If your business deals with goods or services and is thinking about registering a trademark, it is important that you understand the trademark classes in Australia. 

As a business owner, entrepreneur or innovator, knowing how to correctly register your trademark is imperative. 

There are 45 different trademark classes in Australia, let’s break them down. 

First Up, What Is A Trademark?

A trademark is a way to distinguish your business’s unique goods and services. 

A trademark is a tool to protect your business’s brand and ensure that it is distinguished from any other products or services. 

The purpose of a trademark is to ensure that you have exclusive rights to use, license and sell that trademark. 

Contrary to popular belief, a trademark is not just a logo. A trademark can be a: 

  • Logo
  • Letter
  • Number
  • Word
  • Phrase
  • Sound
  • Smell
  • Shape
  • Picture
  • Movement
  • Type of packaging

A trademark can also be a combination of the above. 

Some other important things to note about trademarks include: 

  • A trademark is not a business name, company name or domain name. 
  • A trademark is not a design.
    • For example, the flying kangaroo on the tail of Qantas’ tail is a trademark where 
  • Trademarks must be actively used or else they may be removed.
    • This avoids people registering trademarks just for the sake of doing so. 

Some examples of popular trademarks include: 

  • The Vegemite logo
  • The R.M. Williams logo
  • The ABC logo
  • The Weetbix cereal box
  • The Google Logo
  • The Nike tick

Trademark Classes in Australia

Australia has 45 trademark classes that are broken down into 2 categories: 

  1. Goods: Classes 1 – 34
  2. Services: Classes 35 – 45 

In accordance with the Intellectual Property Australia, each trademark class is broken down below. 


Class 1 This class applies to chemicals for use in:  
• IndustryScience 
• Photography
• Agriculture
• Horticulture
• Forestry
Class 2This class includes: 
• Paints
• Varnishes
• Lacquers 
• Other preparations that are used as coatings either for decorative or protective purposes 
Class 3Class 3 includes: 
• Cosmetics 
• Personal hygiene (for non-medical purposes only)  
• General cleaning 
• Polishing preparations 
Class 4Class 4 relates to the following goods: 
• Primarily industrial oils
• Greases
• Lubricants 
• Fuels
• Illuminating substances 
• Scented and unscented candles and wicks 
Class 5 A lot of goods are in Class 5, particularly those relating to:
• Pharmaceutical
• Veterinary and 
• Sanitary preparations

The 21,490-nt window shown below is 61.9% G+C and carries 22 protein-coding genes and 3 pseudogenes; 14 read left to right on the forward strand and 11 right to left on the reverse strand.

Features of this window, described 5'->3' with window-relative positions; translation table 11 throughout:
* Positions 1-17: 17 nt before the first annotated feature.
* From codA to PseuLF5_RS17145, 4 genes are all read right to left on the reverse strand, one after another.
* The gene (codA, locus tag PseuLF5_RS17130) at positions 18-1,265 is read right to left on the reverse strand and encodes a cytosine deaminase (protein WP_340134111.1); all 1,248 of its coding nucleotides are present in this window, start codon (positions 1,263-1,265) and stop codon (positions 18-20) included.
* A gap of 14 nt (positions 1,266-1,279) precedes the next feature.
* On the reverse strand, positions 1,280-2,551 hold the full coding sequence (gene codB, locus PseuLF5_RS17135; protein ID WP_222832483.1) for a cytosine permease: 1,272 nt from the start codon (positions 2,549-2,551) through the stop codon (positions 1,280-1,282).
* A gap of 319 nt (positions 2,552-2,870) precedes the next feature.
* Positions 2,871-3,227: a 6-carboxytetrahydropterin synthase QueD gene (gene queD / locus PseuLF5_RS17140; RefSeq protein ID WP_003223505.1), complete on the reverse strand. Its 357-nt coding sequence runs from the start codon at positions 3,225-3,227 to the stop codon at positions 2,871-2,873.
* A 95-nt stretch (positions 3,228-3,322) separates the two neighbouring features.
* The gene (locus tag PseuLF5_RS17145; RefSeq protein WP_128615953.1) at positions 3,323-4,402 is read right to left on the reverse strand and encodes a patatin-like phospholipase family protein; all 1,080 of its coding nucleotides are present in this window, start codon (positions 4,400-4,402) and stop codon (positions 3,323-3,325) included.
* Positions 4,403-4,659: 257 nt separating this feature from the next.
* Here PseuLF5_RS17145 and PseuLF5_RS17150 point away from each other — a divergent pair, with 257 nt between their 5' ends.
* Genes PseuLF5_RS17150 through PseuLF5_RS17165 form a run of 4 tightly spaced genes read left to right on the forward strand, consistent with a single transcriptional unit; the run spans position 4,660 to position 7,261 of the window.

• Baby diapers 
• Dietary supplements 
• Infant food and beverages  
• Sanitary items (for medical purposes)
• Disinfectants 
Class 6 Class 6 relates to unworked and semi-worked common metals, alloys and ores. 
Class 7Class 7 includes: 
• Power-driven machines 
• Machine tools 
• Motors
• Engines 
Class 8 Class 8 includes hand-held tools to perform tasks such as tools used for: 
• Drilling 
• Shaping 
• Cutting
• Piercing 

Example include: 
• Hammers 
• Drills (not powered by electricity or any other power source)
• Chisel 
Class 9 This Class includes: 
• Electronic equipment 
• Instruments for scientific research 
• Information technology
• Safety equipment
• Computer software  
Class 10 Class 10 includes: 
• Surgical, medical, dental and veterinary instruments that are used to diagnose or treat human or animal diseases
• Prosthesis and artificial implants  
• Supportive bandages 
Class 11 Class 11 includes: 
• Heating
• Ventilation 
• Air conditioning 
• Refrigeration 
• Freezing equipment 
• Lightbulbs 
• Lamp shades
Class 12 Class 12 includes all machines used for transport  of people, animals or things by land, air or water. 

Examples include: 
• Aeroplanes 
• Bicycles 
• Cars
Class 13 Class 13 includes: 
• Firearms
• Ammunition 
• Explosives
• Pyrotechnical products 
Class 14Class 14 includes: 
• Jewellery
• Watches
• Clocks
• Stopwatches  
Class 15 Musical instruments, their parts and accessories are all included in Class 15. 
Class 16 Class 16 includes:
• Paper
• Cardboard
• Books
• Materials for printing and bookbinding 
Class 17 Goods that provide insulation and watering hoses are included in this class. 

Examples include: 
• Fireproof seals
• Heat insulating materials 
• Metal foil for insulation 
Class 18 Class 18 includes items used for transport of personal goods such as:  
• Suitcases
• Walking sticks 
• Umbrellas 
Class 19 Class 19 includes building materials that are non-metallic, stone, cement and marble. 

Examples include: 
• Building materials of glass and plaster
• Cement blocks
• Concrete fences 
Class 20  Class 20 relates to furniture.